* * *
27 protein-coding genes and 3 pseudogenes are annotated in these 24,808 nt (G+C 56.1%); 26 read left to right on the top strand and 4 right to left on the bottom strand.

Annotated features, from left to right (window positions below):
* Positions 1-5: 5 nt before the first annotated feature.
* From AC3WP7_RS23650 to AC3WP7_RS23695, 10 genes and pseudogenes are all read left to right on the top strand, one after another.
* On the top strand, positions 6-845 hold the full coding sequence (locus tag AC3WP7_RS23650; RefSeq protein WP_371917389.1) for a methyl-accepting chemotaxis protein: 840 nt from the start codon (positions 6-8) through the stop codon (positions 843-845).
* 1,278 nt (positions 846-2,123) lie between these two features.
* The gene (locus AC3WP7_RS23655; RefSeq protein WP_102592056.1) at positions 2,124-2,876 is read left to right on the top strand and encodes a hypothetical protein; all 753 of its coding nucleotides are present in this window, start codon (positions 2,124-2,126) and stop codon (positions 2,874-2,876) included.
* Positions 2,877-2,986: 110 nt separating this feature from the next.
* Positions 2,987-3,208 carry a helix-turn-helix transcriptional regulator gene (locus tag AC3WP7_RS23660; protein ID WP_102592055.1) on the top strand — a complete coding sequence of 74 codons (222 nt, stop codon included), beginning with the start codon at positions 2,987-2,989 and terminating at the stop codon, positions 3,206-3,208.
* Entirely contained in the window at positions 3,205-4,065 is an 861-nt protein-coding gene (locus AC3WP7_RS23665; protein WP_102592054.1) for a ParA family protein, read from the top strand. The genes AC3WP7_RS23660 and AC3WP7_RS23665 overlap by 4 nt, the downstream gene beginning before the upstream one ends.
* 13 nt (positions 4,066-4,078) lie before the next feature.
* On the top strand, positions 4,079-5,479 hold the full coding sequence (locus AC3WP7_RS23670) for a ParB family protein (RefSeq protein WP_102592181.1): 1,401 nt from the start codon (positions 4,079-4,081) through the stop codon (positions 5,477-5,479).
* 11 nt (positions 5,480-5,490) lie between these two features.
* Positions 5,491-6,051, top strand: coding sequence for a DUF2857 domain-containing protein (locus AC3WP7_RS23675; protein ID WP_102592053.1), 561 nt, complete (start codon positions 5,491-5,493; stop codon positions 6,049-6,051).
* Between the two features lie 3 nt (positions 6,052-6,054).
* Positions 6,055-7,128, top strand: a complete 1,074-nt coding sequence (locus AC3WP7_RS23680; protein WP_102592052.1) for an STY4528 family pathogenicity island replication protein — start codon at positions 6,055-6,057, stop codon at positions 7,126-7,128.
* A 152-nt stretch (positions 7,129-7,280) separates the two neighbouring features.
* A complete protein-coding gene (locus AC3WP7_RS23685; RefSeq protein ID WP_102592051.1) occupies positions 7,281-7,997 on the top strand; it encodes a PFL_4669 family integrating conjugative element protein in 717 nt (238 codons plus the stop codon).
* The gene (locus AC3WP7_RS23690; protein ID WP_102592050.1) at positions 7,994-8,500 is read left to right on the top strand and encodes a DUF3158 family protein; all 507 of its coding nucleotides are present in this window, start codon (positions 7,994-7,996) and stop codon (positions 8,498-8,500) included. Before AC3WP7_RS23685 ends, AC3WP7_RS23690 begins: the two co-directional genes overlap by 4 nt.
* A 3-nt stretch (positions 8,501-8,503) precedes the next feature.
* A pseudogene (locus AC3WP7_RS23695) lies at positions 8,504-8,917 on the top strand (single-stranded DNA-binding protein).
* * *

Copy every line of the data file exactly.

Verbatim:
27 protein-coding genes and 3 pseudogenes are annotated in these 24,808 nt (G+C 56.1%); 26 read left to right on the top strand and 4 right to left on the bottom strand.

Annotated features, from left to right (window positions below):
* Positions 1-5: 5 nt before the first annotated feature.
* From AC3WP7_RS23650 to AC3WP7_RS23695, 10 genes and pseudogenes are all read left to right on the top strand, one after another.
* On the top strand, positions 6-845 hold the full coding sequence (locus tag AC3WP7_RS23650; RefSeq protein WP_371917389.1) for a methyl-accepting chemotaxis protein: 840 nt from the start codon (positions 6-8) through the stop codon (positions 843-845).
* 1,278 nt (positions 846-2,123) lie between these two features.
* The gene (locus AC3WP7_RS23655; RefSeq protein WP_102592056.1) at positions 2,124-2,876 is read left to right on the top strand and encodes a hypothetical protein; all 753 of its coding nucleotides are present in this window, start codon (positions 2,124-2,126) and stop codon (positions 2,874-2,876) included.
* Positions 2,877-2,986: 110 nt separating this feature from the next.
* Positions 2,987-3,208 carry a helix-turn-helix transcriptional regulator gene (locus tag AC3WP7_RS23660; protein ID WP_102592055.1) on the top strand — a complete coding sequence of 74 codons (222 nt, stop codon included), beginning with the start codon at positions 2,987-2,989 and terminating at the stop codon, positions 3,206-3,208.
* Entirely contained in the window at positions 3,205-4,065 is an 861-nt protein-coding gene (locus AC3WP7_RS23665; protein WP_102592054.1) for a ParA family protein, read from the top strand. The genes AC3WP7_RS23660 and AC3WP7_RS23665 overlap by 4 nt, the downstream gene beginning before the upstream one ends.
* 13 nt (positions 4,066-4,078) lie before the next feature.
* On the top strand, positions 4,079-5,479 hold the full coding sequence (locus AC3WP7_RS23670) for a ParB family protein (RefSeq protein WP_102592181.1): 1,401 nt from the start codon (positions 4,079-4,081) through the stop codon (positions 5,477-5,479).
* 11 nt (positions 5,480-5,490) lie between these two features.
* Positions 5,491-6,051, top strand: coding sequence for a DUF2857 domain-containing protein (locus AC3WP7_RS23675; protein ID WP_102592053.1), 561 nt, complete (start codon positions 5,491-5,493; stop codon positions 6,049-6,051).
* Between the two features lie 3 nt (positions 6,052-6,054).
* Positions 6,055-7,128, top strand: a complete 1,074-nt coding sequence (locus AC3WP7_RS23680; protein WP_102592052.1) for an STY4528 family pathogenicity island replication protein — start codon at positions 6,055-6,057, stop codon at positions 7,126-7,128.
* A 152-nt stretch (positions 7,129-7,280) separates the two neighbouring features.
* A complete protein-coding gene (locus AC3WP7_RS23685; RefSeq protein ID WP_102592051.1) occupies positions 7,281-7,997 on the top strand; it encodes a PFL_4669 family integrating conjugative element protein in 717 nt (238 codons plus the stop codon).
* The gene (locus AC3WP7_RS23690; protein ID WP_102592050.1) at positions 7,994-8,500 is read left to right on the top strand and encodes a DUF3158 family protein; all 507 of its coding nucleotides are present in this window, start codon (positions 7,994-7,996) and stop codon (positions 8,498-8,500) included. Before AC3WP7_RS23685 ends, AC3WP7_RS23690 begins: the two co-directional genes overlap by 4 nt.
* A 3-nt stretch (positions 8,501-8,503) precedes the next feature.
* A pseudogene (locus AC3WP7_RS23695) lies at positions 8,504-8,917 on the top strand (single-stranded DNA-binding protein).